The new Hume Highway vehicle rest area in Murlo, 40km north of Albury, is now under construction.
Catering for short and long stays, the rest area is intended to improve safety by combatting driver fatigue. The facility forms part of a $6.2 million project targeting safety on Hume Highway and has been jointly funded by the Australian and New South Wales governments.
New South Wales Minister for Roads, Maritime and Freight, Duncan Gay, said that the new rest area had been designed for the anticipated increase in freight movements on the Highway, with parking for up to 20 B-doubles.
“The new rest area will have a separate parking area for light vehicles, with six standard parking bays and one disabled parking bay, ensuring all motorists benefit from this investment,” Gay said.
“There will also be an amenities block with picnic tables and landscaping throughout the site.”
The project is expected to take about five months to complete. “Work starts from today and will continue Monday to Friday between 7am and 6pm, and from 8am to 1pm on Saturdays, with estimated completion by mid-April next year,” commented Federal Member for Farrer, Sussan Ley.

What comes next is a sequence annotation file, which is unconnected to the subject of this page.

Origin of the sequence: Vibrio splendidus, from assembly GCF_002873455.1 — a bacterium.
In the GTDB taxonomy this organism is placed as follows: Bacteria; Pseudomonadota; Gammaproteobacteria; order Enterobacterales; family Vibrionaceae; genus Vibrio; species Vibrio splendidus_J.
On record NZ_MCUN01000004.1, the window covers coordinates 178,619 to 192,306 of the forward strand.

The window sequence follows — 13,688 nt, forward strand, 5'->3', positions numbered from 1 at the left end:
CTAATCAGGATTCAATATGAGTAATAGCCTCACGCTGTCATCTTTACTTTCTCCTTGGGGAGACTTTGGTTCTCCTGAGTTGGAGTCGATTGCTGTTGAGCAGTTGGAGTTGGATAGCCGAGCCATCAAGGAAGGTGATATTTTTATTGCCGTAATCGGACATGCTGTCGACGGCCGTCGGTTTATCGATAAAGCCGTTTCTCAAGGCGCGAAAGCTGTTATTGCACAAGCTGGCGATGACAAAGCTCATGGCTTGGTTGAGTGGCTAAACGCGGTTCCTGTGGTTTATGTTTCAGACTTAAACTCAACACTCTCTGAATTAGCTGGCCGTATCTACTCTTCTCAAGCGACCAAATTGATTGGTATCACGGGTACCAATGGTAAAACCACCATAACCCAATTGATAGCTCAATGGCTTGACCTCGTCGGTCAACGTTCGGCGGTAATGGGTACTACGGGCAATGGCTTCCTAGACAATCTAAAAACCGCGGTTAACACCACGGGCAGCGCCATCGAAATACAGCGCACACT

“When finished,” she added. “This new facility will make a huge difference to the productivity and safety for all drivers using the northbound lanes of the Hume Highway, giving them an area for either a short or long stay.”
During the Christmas and New Year period, from 23 December to 9 January, works will be suspended, and both lanes will be open and free of reduced speed limits from 16 December.
New South Wales Member for Albury, Greg Aplin, said, “We recognise the importance of ensuring the best possible flow of holiday traffic through the area. We thank all road users for their patience and safe driving as this important safety and productivity upgrade for the region is delivered.”
Minister for Infrastructure and Transport, Darren Chester, said the new facility was funded under the Heavy Vehicle Safety and Productivity Programme.
“The programme invests in improving road safety and reducing the number of truck-related incidents by targeting driver fatigue,” Chester said.